A break in two chromosomes has given scientists a break in finding a new gene involved in puberty, according to a new study.
The study has also helped clear up why some patients with delayed puberty have no sense of smell, said Dr. Lawrence C. Layman, chief of the Medical College of Georgia Section of Reproductive Endocrinology, Infertility and Genetics.
The WRD11 gene interacts with a transcription factor that appears to be involved in development of gonadotropin releasing hormones that enable sexual maturation as well as olfactory neurons in the brain, according to a study.
A genetic mutation can diminish or eliminate this important interaction, impairing puberty and the sense of smell.
This was first found in a patient with Kallmann syndrome - delayed puberty coupled with the inability to smell.
Next, a variety of WRD11mutations were identified in five other patients with delayed puberty, some of whom also had no sense of smell.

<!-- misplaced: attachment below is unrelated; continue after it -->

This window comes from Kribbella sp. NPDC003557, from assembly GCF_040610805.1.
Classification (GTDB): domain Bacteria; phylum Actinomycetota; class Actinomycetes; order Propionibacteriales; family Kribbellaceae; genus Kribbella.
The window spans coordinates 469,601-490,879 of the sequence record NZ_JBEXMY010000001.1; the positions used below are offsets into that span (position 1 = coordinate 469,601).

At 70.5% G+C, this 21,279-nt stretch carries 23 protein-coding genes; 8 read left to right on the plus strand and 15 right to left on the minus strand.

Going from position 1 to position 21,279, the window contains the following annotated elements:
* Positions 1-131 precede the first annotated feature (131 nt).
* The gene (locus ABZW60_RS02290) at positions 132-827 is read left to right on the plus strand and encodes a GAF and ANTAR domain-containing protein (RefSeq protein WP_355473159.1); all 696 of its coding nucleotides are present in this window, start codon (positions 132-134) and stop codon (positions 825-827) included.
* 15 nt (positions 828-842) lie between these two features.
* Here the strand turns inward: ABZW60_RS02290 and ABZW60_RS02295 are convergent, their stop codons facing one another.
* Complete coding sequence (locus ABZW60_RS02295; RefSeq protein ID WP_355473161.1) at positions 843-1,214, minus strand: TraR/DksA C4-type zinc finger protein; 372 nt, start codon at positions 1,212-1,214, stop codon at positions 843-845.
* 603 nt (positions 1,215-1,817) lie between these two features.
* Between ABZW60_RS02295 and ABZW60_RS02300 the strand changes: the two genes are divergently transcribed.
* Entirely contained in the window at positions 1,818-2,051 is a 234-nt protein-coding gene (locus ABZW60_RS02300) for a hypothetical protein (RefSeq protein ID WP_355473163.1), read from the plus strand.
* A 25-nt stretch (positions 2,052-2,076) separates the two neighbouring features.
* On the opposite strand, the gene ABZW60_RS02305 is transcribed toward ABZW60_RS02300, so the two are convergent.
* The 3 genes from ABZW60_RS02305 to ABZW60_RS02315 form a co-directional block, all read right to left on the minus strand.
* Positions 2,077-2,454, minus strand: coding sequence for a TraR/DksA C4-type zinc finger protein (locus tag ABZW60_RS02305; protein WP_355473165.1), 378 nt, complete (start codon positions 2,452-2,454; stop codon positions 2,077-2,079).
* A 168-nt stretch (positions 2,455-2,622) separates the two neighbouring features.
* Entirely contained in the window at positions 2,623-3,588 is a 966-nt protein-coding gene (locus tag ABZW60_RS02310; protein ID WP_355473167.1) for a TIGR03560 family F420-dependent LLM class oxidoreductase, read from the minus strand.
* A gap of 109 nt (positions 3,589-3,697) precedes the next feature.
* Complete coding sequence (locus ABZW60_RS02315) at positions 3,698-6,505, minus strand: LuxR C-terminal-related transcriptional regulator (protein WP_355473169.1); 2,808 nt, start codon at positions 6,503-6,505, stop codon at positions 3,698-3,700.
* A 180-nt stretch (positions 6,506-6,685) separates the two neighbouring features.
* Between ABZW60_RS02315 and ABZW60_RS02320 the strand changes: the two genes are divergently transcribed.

The findings provide insight into normal puberty as well as rare situations in which children don't sexually mature.
"Even something that causes a rare disease can have an extremely important function in normal physiology," said Layman.
A longer-term goal is finding better therapies for delayed puberty and perhaps alternative birth control methods.
Layman, who receives blood samples of children and young adults with delayed puberty from across the globe, said the misplacement of portions of two chromosomes in the Kallmann patient worked like a global positioning system to help narrow down the gene search.
The patient had pieces of chromosome 10 on chromosome 12 and vice versa; such recombinations are fairly common and not necessarily bad.
But knowing that a recombination can disrupt a gene's function, the researchers analyzed a handful of genes in the immediate vicinity of the break before finding WRD11.
Counting WRD11, there are now at least 17 known puberty genes and evidence suggests multiple genetic mutations are involved in some patients.
Layman suspects that plenty of those genes are still unknown.
The study has been published in The American Journal of Human Genetics and funded by the National Institutes of Health.